2001 - Employee efficiency
Somewhere on the computer system
our office has a holiday request form. We fill
in the form when we want to take some time off
and the days are logged in the system. No one
says so, but the idea is to keep tabs on how much
holiday we take.
I don't have a big problem with
this but the system is geared to chalking off
days and doesn't want to take them back. Since
I'm writing this on a bank holiday I want to claw
back a day off in lieu but the computer doesn't
want to know. The system is designed to be an
efficient solution to human resources administration.
Why is efficiency so prized at
work? Before work study, people would work at
their own pace. Efficiency experts ended all that.
If I were more efficient I would clear my desk
every day instead of accumulating piles of papers,
reports and press releases. But then I would have
missed this statistic from the winter issue of
Employment Relations Today, still just about current,
due to the late spring. In 1850, it says, people
used 13 per cent of their energy at work. Today
this figure is less than one per cent.
The figures are quoted in the
magazine by David Macarov, a professor at the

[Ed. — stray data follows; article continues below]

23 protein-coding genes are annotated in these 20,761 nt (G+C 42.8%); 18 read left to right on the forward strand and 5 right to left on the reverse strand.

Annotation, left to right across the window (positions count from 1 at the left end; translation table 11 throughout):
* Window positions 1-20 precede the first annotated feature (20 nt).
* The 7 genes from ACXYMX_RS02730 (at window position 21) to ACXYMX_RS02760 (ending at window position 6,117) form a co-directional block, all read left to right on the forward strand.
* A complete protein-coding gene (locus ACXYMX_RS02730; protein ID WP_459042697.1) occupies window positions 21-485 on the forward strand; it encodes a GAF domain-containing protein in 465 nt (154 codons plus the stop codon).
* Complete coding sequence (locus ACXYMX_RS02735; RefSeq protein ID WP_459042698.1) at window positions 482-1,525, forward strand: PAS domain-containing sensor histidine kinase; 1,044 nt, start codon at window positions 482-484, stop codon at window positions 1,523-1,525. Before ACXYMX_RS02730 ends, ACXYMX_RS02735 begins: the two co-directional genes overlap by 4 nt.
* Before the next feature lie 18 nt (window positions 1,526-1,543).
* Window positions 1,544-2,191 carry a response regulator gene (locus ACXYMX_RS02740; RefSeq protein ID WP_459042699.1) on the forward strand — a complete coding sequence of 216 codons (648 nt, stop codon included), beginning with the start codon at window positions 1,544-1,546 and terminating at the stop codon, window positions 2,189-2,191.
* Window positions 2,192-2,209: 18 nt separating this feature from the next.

Paul Baerwald School of Social Work, Hebrew University,
Jerusalem, who expects our work contribution to
decline further: "As technology continues
to progress, fewer human workers and higher levels
of productivity can be anticipated."
Then why are we so concerned
about efficiency? Of course, we don't talk too
much about efficiency. The "in" word
is performance. For many, part of our pay is performance-related.
Individual performance may be assessed during
an appraisal but much of our variable pay, such
as profit-sharing and share options, is attached
to company performance.
But what happens in a downturn?
Everyone works as hard, perhaps harder, but when
profits begin to fall the idea of performance
pay wears thin. We may be performing to the best
of our abilities but business falls away. What
can we do?
The answer may be to earn more
money for doing less. The idea is not to pay the
top earners more. Top earners, in economic terms,
create not so much as a splash in the power of
their spending, according to Joseph Coates, president
of Coates and Jarratt, a Washington-based policy
research organisation. Writing in the same magazine,
he argues: "If you give a person who earns
$100,000 a year another $1,000, he or she will
probably salt it away. If you give that $1,000
to a person making $20,000 a year, the chances
are he or she will spend it.
"As the rich get richer,
they will tend to slow down the economy, depress
wages, and in fact end up killing the goose that
lays the golden eggs for them."
Consider Henry Ford. He shook
US industry in 1914 when he announced $5 day for
shop floor employees. The average industrial wage
in the US at that time was $11 a week. Ford was
more than doubling it. He reduced the working
day to eight hours by switching from two nine-hour
shifts daily to a round-the-clock three-shift
Why did Ford raise wages so much?
Because he could. Economies achieved by moving